Along the bustling thoroughfare connecting the northernmost residence halls to the rest of campus is a sign to pause, no blinking yellow light or yield sign necessary.
Traffic sometimes slows through this main access hallway in the Iversen Center for Faith, which now displays the first-ever exhibits for the new Hoedeman Gallery of Sacred Art. It is a space that Father Larry Snyder, vice president for mission at the University of St. Thomas, said celebrates both the artistic expression of different faiths and also the way the arts bring people together.
Until recently, the Hoedeman Gallery of Sacred Art walls were white and blank, Snyder said. “Now that the art is there, it’s like the building has come alive, and the space has found its purpose.”
Snyder said that although St. Thomas is a Catholic university, many faiths, religions and traditions are represented and celebrated on campus. The Hoedeman Gallery of Sacred Art itself is a physical representation of that. The gallery’s three alcoves display three separate exhibits, two of which will rotate on a biannual schedule.
The first, and northern most alcove displays the “The Interfaith Prayer Wall,” a collaboration of Jewish, Christian and Muslim artists. The featured artists are all women who take part in the Interfaith Artist Circle, a group of 19 Twin Cities-based artists who regularly study, pray and create art together. Artist Aimee Orkin, connected the individual pieces into one via architectural elements modeled after Solomon’s temple, the Church of the Holy Sepulchre and the shape of a prayer niche, or mihrab, located in Iran.
Their art comes together at St. Thomas, in the Hoedeman Gallery of Sacred Art, but also in a virtual gallery, Visual Prayer, sponsored in part by the Jay Phillips Center for Interreligious Studies at the University of St. Thomas. At 7 p.m. on Thursday, March 18, three of these artists – Renanah Halpern, Hend Al-Mansour and Beth Andrews – will headline an artist’s salon in St. Thomas’ annual Sacred Arts Festival. Moderated by St. Thomas theology professor Corri Carvalho, the artists will share the roots and impact of their work.
The second rotating installation is a collection of Christian art from around the world, including Japan, Central and South America, Africa and beyond. On loan from the Basilica of St. Mary in Minneapolis, the pieces represent the diversity of the Christian tradition.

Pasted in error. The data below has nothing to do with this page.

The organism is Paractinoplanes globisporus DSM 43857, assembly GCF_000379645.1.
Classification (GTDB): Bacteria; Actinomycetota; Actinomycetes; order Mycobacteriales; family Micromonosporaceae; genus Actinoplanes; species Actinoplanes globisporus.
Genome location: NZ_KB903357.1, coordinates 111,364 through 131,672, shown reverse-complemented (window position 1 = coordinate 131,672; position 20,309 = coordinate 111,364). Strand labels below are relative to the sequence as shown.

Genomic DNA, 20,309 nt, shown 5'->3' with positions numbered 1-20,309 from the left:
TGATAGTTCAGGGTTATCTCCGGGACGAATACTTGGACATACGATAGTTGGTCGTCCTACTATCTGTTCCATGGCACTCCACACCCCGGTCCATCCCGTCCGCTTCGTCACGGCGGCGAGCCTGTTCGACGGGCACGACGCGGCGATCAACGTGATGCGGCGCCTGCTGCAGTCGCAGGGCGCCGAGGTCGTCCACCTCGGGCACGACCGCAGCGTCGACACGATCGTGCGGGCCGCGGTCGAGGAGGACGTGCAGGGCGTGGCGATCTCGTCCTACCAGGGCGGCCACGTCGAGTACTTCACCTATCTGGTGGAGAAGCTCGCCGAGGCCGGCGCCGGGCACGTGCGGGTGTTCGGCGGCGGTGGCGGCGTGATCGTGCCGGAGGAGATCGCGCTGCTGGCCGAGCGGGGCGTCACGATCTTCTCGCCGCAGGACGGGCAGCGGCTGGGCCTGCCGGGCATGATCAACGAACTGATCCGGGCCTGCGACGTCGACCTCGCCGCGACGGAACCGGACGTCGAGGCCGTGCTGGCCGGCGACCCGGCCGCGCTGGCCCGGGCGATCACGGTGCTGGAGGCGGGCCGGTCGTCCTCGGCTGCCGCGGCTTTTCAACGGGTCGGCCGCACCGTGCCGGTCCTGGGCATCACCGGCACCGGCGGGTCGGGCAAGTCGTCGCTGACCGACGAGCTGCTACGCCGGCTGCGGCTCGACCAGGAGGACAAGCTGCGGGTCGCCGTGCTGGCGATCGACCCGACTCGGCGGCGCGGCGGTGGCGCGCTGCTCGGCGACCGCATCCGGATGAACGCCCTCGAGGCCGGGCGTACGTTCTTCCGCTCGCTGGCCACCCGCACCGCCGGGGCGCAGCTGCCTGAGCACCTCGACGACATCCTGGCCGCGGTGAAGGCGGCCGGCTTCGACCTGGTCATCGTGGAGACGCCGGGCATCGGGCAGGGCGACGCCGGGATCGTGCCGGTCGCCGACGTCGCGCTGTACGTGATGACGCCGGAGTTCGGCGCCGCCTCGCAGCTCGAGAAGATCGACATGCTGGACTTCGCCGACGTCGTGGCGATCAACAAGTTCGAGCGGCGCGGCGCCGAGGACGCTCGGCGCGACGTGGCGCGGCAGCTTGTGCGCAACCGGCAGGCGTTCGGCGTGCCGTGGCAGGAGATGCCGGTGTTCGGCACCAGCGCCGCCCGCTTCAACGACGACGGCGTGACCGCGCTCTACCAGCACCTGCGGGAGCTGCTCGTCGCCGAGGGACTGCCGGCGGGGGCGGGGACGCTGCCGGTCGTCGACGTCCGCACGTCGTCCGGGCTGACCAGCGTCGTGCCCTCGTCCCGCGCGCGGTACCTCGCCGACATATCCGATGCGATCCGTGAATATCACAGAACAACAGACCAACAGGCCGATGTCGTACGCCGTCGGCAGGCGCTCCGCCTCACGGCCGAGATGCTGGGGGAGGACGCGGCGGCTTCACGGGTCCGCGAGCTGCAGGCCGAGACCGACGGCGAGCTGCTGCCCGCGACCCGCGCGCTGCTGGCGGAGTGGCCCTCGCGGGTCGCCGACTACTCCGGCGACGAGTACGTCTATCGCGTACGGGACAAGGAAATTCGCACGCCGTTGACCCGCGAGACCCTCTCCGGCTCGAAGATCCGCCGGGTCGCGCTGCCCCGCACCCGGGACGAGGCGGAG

Snyder said St. Thomas is planning two educational events this spring, including a conversation with the Basilica’s director of liturgy and sacred arts, Johan Van Parys.
The Interfaith Prayer Wall will be on exhibit at the Hoedeman Gallery of Sacred Art through April and the Basilica collection through August. The gallery’s normal schedule, however, will align with the academic schedule with new exhibits planned for Sept. 1 and Feb. 1.
“That’s the beauty of it,” Snyder said. “It gives us the opportunity to really expose the university community to a lot of different styles of art,” Snyder said.
However, common ground is revealed in the very diversity of the art, Snyder said. Whether the same words or rituals are used, Snyder said he experiences common ground in realizing that all of the spiritual beliefs and practices represented in the gallery are designed to bring us closer to God and the common good.
“In the end, we as Catholics, we’re not the only ones who have the market on the common good,” Snyder said. “Everybody should be committed to the common good and whatever it takes for us to work together to find that. I really think where the students learn how to do this, where do they practice it, is a university.”
Since the art was installed, Snyder said he’s seen students step out of the hallway traffic, sit down and take in the art. Classes, too, have met in the gallery for discussion and reflection. Those moments, he said, bring the mission of St. Thomas and the gallery to life.
“Our university is this incredible training ground for how you’re going to live the rest of your life,” Snyder said. “We are always going to run into people who are of a different race, who have different beliefs. So here we learn how to interface with them in a way, that is positive and builds up the community.”